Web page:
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Lake County man who died while snowboarding was facing a rape ch - KXLH.com | Helena, Montana

Lake County man who died while snowboarding was facing a rape charge

Posted: Jan 03, 2018 5:11 PM Updated:

Conner Heidegger, a Lake County man who died in a snowboarding accident near Lakeside over the weekend, was set to stand trial in Flathead County for a felony rape charge.

According to court documents, Heidegger was charged with rape following an incident reported in Bigfork in August 2017.

Heidegger is accused of entering a home there and raping a woman.

He was out on $100,000 bail when he died Saturday after jumping off a cliff while snowboarding out of bounds near Lakeside.

Heidegger's trial had been set to begin on January 22.



(JANUARY 1, 2018) Two men lost their lives in separate incidents while snowboarding in Flathead County on Saturday.

The first incident occurred off of Blacktail Road in Lakeside.

Conner Heidegger of Rollins, 22 years old, was out of bounds and some distance away from Blacktail Mountain Ski Area when he attempted to jump off of a cliff and died from blunt force trauma.

According to Blacktail Mountain Ski Area snow sports director Jessie Wood, Heidegger never came to the ski area.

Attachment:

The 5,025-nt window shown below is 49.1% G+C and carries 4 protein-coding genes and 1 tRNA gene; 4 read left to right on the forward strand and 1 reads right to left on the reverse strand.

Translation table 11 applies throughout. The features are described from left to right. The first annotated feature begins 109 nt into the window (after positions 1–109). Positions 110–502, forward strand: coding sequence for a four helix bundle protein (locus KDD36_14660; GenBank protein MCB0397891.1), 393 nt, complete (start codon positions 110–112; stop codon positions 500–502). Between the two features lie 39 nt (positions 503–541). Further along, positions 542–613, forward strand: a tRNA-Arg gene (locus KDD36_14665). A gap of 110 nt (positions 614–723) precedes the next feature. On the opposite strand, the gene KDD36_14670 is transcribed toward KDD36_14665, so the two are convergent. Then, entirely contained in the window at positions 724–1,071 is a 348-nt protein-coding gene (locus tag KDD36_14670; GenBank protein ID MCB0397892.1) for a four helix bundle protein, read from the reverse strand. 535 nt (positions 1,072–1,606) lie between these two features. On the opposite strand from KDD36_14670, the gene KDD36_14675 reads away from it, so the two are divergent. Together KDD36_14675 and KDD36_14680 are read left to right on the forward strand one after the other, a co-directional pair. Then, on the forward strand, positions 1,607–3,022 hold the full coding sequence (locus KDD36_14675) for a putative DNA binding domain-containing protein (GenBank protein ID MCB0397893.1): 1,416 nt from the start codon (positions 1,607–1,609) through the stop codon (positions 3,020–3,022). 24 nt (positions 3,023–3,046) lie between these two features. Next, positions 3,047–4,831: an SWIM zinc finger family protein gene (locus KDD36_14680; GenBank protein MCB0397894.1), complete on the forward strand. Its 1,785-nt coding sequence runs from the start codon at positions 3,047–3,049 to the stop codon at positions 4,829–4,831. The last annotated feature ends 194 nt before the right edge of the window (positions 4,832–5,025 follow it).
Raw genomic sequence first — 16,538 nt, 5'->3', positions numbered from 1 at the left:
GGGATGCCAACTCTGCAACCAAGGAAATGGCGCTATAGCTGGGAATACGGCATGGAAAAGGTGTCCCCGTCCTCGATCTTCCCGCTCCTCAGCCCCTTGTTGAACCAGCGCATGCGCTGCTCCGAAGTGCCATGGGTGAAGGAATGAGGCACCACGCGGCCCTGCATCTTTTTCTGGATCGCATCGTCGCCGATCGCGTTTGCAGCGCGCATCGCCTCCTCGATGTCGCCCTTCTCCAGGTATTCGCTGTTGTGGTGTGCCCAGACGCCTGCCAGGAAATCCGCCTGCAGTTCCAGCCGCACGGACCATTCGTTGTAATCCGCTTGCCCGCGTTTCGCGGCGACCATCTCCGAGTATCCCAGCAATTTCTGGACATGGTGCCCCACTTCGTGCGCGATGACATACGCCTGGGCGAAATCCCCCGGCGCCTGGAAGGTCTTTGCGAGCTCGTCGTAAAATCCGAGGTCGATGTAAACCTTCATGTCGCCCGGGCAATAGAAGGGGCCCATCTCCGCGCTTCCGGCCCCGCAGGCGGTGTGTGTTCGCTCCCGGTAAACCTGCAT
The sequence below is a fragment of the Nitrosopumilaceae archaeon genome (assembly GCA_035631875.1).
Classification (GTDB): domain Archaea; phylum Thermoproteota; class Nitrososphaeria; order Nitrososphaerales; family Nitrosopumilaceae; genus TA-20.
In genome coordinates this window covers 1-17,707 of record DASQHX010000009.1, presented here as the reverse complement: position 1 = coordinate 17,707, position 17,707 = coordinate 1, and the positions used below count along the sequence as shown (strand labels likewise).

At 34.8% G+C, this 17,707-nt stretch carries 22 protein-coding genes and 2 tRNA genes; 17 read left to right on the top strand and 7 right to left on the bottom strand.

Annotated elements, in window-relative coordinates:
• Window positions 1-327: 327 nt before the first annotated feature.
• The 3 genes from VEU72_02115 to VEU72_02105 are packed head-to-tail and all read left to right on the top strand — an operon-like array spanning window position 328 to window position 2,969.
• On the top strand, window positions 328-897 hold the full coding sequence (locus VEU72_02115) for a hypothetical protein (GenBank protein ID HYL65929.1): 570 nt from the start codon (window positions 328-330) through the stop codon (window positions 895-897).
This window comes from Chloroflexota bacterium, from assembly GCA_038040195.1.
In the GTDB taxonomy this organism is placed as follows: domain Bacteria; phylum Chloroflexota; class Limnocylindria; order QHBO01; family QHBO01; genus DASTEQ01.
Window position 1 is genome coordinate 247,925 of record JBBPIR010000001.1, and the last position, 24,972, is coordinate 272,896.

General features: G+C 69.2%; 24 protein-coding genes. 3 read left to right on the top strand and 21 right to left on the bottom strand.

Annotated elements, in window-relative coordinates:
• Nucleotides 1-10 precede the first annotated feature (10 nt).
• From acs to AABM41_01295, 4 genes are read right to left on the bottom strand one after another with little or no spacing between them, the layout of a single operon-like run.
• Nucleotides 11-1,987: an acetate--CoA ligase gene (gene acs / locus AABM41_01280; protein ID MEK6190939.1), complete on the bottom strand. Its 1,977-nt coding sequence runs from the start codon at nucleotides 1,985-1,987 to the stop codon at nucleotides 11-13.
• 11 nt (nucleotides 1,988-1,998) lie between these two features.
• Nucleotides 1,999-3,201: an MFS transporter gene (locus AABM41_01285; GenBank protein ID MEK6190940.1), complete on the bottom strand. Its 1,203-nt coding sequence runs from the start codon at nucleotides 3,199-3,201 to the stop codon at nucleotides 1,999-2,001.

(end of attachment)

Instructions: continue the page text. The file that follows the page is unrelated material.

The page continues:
"He was off the side of the road," Wood said. "Skiing in boundary is important and we responded as good Samaritans when we heard of the call through the Lakeside QRU."

The second incident occurred at Whitefish Mountain Resort after 28-year-old Robert Hornstra became separated from his group.

Flathead Search and Rescue found him early Sunday morning upside down in a tree well.

Whitefish Mountain Resort released a statement: "We are deeply saddened by this tragic accident. Any death at our resort is an event that impacts the entire Whitefish Mountain Resort community. Our thoughts and prayers are with the family and friends as they cope during this difficult time."

Whitefish Mountain Resort Public Relations Manager Riley Polumbus said when the powder is fresh, guests should take extra precautions.

"The best way to avoid this kind of tragedy is to avoid deep snow and trees completely, stay on groomed runs," Polumbus said. "However, if you are going to go enjoy the trees and the powder, you should always be skiing with someone else and always keep your partner in sight."

The last tree well death at Whitefish Mountain Resort was in 2014.

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